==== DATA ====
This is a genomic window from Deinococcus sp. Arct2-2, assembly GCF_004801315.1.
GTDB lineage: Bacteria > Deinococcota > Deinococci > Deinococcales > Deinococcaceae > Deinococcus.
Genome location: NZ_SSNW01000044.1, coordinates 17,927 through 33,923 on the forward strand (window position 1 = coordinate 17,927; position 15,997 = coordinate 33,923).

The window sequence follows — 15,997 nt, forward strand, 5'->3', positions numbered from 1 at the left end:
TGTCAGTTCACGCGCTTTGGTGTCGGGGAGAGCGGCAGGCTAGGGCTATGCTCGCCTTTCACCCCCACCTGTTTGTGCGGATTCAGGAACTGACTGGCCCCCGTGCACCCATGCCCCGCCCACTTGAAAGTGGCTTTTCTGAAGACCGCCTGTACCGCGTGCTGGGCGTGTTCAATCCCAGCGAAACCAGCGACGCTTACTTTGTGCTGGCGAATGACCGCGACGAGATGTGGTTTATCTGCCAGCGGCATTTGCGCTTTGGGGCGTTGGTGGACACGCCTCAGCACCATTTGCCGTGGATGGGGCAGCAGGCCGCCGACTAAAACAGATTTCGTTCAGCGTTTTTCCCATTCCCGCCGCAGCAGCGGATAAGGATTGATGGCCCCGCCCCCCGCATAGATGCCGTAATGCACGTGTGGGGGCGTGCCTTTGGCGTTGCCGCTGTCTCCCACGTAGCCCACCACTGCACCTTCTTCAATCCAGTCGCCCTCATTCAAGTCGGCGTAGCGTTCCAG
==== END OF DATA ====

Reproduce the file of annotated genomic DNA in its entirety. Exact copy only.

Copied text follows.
This is a genomic window from Deinococcus sp. Arct2-2, assembly GCF_004801315.1.
GTDB lineage: Bacteria > Deinococcota > Deinococci > Deinococcales > Deinococcaceae > Deinococcus.
Genome location: NZ_SSNW01000044.1, coordinates 17,927 through 33,923 on the forward strand (window position 1 = coordinate 17,927; position 15,997 = coordinate 33,923).

The window sequence follows — 15,997 nt, forward strand, 5'->3', positions numbered from 1 at the left end:
TGTCAGTTCACGCGCTTTGGTGTCGGGGAGAGCGGCAGGCTAGGGCTATGCTCGCCTTTCACCCCCACCTGTTTGTGCGGATTCAGGAACTGACTGGCCCCCGTGCACCCATGCCCCGCCCACTTGAAAGTGGCTTTTCTGAAGACCGCCTGTACCGCGTGCTGGGCGTGTTCAATCCCAGCGAAACCAGCGACGCTTACTTTGTGCTGGCGAATGACCGCGACGAGATGTGGTTTATCTGCCAGCGGCATTTGCGCTTTGGGGCGTTGGTGGACACGCCTCAGCACCATTTGCCGTGGATGGGGCAGCAGGCCGCCGACTAAAACAGATTTCGTTCAGCGTTTTTCCCATTCCCGCCGCAGCAGCGGATAAGGATTGATGGCCCCGCCCCCCGCATAGATGCCGTAATGCACGTGTGGGGGCGTGCCTTTGGCGTTGCCGCTGTCTCCCACGTAGCCCACCACTGCACCTTCTTCAATCCAGTCGCCCTCATTCAAGTCGGCGTAGCGTTCCAG